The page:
Noting the hiring late last year of Martha Miller as the SEC's first advocate for small-business capital formation - and conceding that the agency had historically “not been particularly open to thinking about the benefits that come from eliminating regulatory barriers to small issuers seeking capital” - Peirce stated, “It is not the SEC's job to shift capital flows toward small or emerging businesses; capital should flow to the companies - old, new, large, or small - that can best use it.
“We ought, however, to consider whether the rules we have in place have the effect of putting a thumb on the scale in favor of large and established companies. Having someone at the SEC whose job it is to ensure that the commission is aware of the types of difficulties small companies face in the capital markets is an important step.”
Peirce's perspectives have won praise from, among others, Steven Lofchie of Cadwalader, Wickersham & Taft, who commented on the Missouri speech in the Cadwalater Cabinet newsletter: “It's a great thing when we have regulators who are thoughtful about the exercise of regulatory power, and are willing to weigh in a public forum the benefits and detriments of the use of that power.”
Peirce, who before joining the SEC in January 2018 was senior research fellow and director of the Financial Markets Working Group (now Program on Financial Regulation) at the Mercatus Center at George Mason University, has become popularly known in the cryptocurrency community as “Crypto Mom” because, in the words of a CoinDesk headline, “Inside the SEC, Hester Peirce Is Putting Up a Fight.”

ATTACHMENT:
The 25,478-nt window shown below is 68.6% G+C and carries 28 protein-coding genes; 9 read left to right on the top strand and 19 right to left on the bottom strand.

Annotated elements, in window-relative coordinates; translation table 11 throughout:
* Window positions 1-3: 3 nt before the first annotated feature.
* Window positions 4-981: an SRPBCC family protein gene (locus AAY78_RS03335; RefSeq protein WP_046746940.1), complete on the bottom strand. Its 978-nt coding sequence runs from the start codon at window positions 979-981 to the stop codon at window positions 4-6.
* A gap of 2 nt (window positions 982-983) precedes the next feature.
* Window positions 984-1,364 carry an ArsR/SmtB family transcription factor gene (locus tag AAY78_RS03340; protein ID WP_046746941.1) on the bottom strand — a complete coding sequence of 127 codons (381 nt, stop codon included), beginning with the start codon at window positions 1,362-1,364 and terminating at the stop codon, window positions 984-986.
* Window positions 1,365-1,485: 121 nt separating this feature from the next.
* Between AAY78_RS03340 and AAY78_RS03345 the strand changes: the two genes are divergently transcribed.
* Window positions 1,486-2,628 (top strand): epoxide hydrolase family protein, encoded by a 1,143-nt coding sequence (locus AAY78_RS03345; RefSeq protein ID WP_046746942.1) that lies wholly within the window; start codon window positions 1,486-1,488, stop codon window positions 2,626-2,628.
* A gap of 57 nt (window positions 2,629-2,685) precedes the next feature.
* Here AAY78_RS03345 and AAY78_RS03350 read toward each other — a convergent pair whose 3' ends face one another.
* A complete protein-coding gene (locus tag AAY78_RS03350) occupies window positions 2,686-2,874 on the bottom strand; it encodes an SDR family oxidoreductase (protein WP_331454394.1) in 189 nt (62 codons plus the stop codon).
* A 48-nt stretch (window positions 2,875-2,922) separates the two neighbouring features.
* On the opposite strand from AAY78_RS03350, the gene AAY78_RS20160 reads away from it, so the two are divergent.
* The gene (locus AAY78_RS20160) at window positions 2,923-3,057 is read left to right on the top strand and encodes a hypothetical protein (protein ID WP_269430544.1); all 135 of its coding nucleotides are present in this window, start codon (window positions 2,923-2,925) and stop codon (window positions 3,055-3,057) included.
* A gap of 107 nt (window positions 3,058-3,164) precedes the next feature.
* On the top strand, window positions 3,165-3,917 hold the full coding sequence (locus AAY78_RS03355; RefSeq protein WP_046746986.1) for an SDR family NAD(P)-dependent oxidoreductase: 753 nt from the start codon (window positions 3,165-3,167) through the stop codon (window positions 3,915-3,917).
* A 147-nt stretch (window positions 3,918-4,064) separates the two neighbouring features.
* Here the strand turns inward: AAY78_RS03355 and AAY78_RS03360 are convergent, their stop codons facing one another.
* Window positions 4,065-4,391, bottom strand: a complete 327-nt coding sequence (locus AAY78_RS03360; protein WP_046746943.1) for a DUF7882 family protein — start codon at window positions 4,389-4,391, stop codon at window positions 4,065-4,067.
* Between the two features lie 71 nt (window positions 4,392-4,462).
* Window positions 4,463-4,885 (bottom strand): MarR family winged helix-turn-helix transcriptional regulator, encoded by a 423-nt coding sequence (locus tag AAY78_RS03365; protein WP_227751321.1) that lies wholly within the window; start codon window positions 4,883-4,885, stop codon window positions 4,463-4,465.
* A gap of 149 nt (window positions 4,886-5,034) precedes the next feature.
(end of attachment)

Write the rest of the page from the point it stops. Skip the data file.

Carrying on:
Decentralization and the Howey Test
Complicating the regulatory approach to that area of innovation is the notion of decentralization and the fact that “blockchain-based networks offer a new way of coordinating human action that does not fit as neatly within our securities framework.”
Following the principles of the 2008 Satoshi Nakamoto white paper, the objective of many blockchain projects “is to build networks that run on diffuse contributions, rather than to create centralized entities that run networks. In the end, there may not be anyone steering the ship. Yet many of these projects begin in a centralized manner that looks about the same as any other start-up.